Here is an opinion of someone who has had a formal education when it comes to the intricacies of Islam, Wan Ji Wan Hussin - “I don’t agree that only Islam can be propagated. The Federal Constitution states that, but I don't agree with it from the viewpoint of religion. Let the law practitioners debate if it’s from the law’s point of view. But as someone who studied religion, that statement is wrong. Non-Muslims should be given the right to give their views, as opposed to only the Muslims who can do so. Maybe that's why people have accused me of being ‘liberal’.”
Does this sound like something Aidil can get behind or is this one of those situations where this Islamic scholar suddenly loses his Islamic credentials? I have often argued that the only way we can stop the process of sliding into a failed Islamic state is when we have diversity of thought when it comes to Islam. The main reason why the state wishes to silence dissenting voices is that they are a threat to religious, but more importantly, political hegemony.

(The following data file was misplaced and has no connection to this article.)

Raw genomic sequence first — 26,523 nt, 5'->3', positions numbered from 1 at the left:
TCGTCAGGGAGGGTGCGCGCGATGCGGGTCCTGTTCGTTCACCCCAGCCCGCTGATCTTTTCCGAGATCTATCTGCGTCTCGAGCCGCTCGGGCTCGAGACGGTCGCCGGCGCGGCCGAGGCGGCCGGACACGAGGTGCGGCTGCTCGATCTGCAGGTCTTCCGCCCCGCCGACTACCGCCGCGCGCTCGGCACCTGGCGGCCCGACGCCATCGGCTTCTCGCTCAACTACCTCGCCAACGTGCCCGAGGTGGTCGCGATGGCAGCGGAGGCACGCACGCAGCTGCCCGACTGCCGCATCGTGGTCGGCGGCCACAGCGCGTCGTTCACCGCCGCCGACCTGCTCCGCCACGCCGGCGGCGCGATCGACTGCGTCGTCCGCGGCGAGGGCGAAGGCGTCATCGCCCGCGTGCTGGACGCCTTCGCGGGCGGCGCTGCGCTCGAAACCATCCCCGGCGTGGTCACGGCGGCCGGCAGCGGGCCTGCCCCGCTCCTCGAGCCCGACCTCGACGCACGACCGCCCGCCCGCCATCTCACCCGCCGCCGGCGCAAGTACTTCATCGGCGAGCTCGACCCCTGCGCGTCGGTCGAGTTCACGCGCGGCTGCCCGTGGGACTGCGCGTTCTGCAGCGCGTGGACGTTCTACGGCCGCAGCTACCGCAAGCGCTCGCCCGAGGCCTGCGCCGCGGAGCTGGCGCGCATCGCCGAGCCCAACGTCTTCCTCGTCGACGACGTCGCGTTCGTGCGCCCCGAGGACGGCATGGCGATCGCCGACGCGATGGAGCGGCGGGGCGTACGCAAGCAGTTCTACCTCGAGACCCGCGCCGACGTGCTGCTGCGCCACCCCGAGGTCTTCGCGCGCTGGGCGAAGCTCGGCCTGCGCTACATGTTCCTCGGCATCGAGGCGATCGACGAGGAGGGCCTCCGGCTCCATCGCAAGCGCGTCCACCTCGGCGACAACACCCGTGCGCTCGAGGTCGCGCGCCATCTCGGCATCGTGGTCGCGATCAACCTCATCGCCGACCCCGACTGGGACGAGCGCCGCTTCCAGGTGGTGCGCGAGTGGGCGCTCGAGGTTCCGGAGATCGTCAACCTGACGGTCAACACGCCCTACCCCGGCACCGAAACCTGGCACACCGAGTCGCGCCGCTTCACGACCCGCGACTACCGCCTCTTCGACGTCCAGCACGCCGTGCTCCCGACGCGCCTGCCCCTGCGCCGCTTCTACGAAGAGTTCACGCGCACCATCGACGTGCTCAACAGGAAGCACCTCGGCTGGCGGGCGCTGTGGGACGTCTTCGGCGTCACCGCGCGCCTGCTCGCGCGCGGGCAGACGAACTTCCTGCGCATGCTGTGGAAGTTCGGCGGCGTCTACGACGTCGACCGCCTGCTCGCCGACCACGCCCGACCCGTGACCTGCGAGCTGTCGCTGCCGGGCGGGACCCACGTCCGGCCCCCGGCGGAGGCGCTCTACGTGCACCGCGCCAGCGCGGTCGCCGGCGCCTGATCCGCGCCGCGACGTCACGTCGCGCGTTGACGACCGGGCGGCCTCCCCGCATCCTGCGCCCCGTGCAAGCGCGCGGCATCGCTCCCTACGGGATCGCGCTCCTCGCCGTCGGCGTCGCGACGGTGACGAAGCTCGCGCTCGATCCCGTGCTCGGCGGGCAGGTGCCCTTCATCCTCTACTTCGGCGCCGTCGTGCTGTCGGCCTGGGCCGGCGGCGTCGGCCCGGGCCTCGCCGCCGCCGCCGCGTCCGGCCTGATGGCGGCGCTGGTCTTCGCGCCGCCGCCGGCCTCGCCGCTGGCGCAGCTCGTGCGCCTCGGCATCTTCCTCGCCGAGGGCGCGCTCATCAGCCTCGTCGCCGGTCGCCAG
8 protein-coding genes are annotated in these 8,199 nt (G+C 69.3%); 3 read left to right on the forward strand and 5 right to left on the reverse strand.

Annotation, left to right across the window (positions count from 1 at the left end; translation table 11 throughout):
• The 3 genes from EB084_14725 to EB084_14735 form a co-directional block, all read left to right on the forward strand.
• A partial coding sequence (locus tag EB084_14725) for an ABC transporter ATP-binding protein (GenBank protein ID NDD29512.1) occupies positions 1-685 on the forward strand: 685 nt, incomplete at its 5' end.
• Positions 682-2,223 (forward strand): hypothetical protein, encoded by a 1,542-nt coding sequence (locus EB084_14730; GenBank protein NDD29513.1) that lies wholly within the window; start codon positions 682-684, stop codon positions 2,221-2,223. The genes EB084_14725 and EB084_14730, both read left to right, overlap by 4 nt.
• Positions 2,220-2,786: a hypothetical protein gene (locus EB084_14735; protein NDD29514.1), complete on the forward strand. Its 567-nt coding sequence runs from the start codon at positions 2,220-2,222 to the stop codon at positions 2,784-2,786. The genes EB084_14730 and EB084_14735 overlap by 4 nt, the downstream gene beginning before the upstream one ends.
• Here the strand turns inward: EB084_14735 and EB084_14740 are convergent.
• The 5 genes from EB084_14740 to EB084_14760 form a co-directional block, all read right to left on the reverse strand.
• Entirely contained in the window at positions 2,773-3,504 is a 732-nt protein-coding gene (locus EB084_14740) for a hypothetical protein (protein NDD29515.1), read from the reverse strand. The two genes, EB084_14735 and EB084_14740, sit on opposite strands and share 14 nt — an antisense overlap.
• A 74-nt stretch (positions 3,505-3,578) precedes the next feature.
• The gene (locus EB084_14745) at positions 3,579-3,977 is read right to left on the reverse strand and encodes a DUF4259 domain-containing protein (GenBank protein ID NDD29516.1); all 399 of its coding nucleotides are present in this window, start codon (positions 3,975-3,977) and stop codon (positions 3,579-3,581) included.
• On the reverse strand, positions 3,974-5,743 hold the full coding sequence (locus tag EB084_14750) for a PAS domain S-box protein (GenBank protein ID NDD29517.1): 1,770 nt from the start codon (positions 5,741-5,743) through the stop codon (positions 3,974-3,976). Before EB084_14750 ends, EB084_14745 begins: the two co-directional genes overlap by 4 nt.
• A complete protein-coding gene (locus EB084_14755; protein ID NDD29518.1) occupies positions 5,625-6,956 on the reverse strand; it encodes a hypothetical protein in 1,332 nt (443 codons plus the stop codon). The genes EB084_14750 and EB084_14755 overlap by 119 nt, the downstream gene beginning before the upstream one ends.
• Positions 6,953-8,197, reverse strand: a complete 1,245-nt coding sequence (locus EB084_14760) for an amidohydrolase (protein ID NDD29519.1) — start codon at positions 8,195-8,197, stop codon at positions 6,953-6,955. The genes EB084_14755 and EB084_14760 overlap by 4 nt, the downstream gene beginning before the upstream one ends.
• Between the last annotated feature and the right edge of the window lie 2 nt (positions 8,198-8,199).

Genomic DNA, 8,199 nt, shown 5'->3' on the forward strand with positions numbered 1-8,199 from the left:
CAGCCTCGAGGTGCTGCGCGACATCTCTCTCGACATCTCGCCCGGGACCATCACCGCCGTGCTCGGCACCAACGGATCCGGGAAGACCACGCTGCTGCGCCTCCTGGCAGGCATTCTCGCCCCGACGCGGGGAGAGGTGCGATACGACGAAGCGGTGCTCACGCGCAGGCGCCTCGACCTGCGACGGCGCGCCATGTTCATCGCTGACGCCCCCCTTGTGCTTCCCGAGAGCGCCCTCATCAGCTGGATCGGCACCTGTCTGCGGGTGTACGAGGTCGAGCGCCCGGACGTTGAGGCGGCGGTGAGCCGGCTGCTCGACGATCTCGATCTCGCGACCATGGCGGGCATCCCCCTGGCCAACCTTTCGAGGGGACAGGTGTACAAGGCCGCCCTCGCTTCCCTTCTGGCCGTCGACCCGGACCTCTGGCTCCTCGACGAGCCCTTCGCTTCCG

However, the last point is where the action really takes place. I am a firm believer in constraining federal power.
So my question to this young lawyer is, what if a state decides that it is unIslamic to discriminate based on race and religion? What if Islamic authorities in a particular state decide that there should be a separation between mosque and state? What if the state’s Islamic authority decides that there no need for a local Islamic authority?
Would this young lawyer be still gung-ho on state rights or would this just be another case, where the state loses its Islamic legitimacy because it goes against the federal-approved form of Islam?
That Malaysian original Haris Ibrahim at the Bebas debate said that he would not have the Islam he believes in taken away from him. The tragedy is that his version of Islam is anathema to mainstream Malaysian Islam.